When it comes to buying a digital camera, it's easy to get confused as there are so many options. Fear not. We're here to help. This guide will help you make a purchasing decision based on the specifications you'll need to examine closely (and the specs you can basically ignore) before you fork out your hard-earned cash.
Ruggedized Point-and-Shoot Camera
Strengths: Immune to drops, water, freezing, and sand
Weaknesses: Usually has fewer features than a standard point-and-shoot camera; sometimes has subpar image quality
These are the ultimate cameras for extreme-sports enthusiasts, mountaineers, snorkelers, and the just-plain-clumsy.
Quite a few waterproof, freezeproof, drop-proof, and dustproof cameras are available, and they're great for taking underwater shots of fish, lugging to the beach, or taking on a snowboarding trip.
Due to their unique looks and sometimes-barren feature sets, these rugged cameras aren't the first choice for everyday on-the-go use. Image quality can be a mixed bag, as well: they're rugged, but they usually don't have the best optics or biggest sensors. But they're durable, and that's sometimes a more important trait to have.
Basic Point-and-Shoot Camera
Strengths: Very easy to use; inexpensive; small enough to fit in a pants pocket; usually has a large number of scene modes that select the right in-camera settings for your shot
Weaknesses: Usually doesn't have any manual controls; image quality is typically mediocre, especially in low light; inflated megapixel counts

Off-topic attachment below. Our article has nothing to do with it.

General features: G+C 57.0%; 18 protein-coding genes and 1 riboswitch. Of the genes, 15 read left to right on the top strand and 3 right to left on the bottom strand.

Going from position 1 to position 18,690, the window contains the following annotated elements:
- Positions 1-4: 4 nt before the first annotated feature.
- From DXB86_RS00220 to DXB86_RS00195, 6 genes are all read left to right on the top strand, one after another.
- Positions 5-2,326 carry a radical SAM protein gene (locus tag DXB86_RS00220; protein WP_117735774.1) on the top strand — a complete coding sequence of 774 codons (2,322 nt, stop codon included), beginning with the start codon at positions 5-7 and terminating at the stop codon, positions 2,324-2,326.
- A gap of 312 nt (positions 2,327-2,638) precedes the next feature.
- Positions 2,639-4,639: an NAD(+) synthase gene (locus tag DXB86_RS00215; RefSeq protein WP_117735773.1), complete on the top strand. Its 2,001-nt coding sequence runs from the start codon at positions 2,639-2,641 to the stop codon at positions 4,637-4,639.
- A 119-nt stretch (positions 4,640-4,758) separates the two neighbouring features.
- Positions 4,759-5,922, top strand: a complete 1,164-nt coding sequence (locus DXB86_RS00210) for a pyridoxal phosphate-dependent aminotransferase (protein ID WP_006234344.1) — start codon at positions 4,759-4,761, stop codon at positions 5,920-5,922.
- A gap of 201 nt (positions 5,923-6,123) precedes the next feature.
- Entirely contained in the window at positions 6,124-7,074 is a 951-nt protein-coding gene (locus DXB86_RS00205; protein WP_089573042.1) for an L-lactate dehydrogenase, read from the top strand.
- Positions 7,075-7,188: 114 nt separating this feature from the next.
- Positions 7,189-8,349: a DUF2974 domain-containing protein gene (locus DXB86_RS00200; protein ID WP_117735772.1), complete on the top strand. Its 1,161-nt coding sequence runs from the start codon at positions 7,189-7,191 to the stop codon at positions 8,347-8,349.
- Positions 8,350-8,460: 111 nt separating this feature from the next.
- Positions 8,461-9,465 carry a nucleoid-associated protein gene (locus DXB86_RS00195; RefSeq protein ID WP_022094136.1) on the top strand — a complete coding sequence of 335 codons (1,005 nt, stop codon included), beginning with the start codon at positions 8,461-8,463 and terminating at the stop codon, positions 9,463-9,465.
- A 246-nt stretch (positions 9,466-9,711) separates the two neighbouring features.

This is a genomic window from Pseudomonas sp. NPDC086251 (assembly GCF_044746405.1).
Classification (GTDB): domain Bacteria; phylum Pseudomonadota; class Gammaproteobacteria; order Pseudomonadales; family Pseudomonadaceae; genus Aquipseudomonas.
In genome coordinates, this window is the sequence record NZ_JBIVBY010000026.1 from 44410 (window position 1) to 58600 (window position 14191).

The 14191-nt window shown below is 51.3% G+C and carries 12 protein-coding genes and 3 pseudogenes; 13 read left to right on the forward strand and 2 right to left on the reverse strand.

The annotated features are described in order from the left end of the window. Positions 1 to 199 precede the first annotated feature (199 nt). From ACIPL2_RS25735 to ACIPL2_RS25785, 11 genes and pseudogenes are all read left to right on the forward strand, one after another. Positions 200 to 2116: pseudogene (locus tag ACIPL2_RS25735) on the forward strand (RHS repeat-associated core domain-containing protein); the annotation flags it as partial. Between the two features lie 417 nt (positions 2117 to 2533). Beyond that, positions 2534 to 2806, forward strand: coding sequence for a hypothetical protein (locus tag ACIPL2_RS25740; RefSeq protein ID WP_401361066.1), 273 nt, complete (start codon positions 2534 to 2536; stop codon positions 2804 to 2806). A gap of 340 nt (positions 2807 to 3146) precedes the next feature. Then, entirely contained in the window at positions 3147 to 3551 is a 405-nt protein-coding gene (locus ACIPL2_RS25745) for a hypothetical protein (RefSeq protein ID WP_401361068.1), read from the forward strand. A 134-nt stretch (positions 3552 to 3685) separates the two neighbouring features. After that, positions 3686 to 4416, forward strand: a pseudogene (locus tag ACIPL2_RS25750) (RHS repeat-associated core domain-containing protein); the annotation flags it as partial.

A basic point-and-shoot camera is a no-brainer pick for anyone who just wants an affordable camera to have on hand at all times; most of them even shoot 720p HD video now.
In-camera automation is getting better and better, meaning that these cameras basically drive themselves; you don't get manual controls that help you fine-tune your photos, but these cameras normally have very good Auto modes and scene selections that choose the appropriate in-camera settings for your shot.
These cameras usually have small sensors, so don't fall into the trap of buying an inexpensive camera with a very high megapixel count. Packing more megapixels into a small sensor usually leads to image noise, especially when you're shooting at higher ISO settings.
Although they won't offer the same optical zoom reach as a more-expensive camera, a good thing to look for in a basic point-and-shoot camera is wide-angle coverage (ideally around 28mm on the wide-angle end). That extra wide-angle coverage comes in very handy for group shots, arm's length self portraits, and landscape shots.
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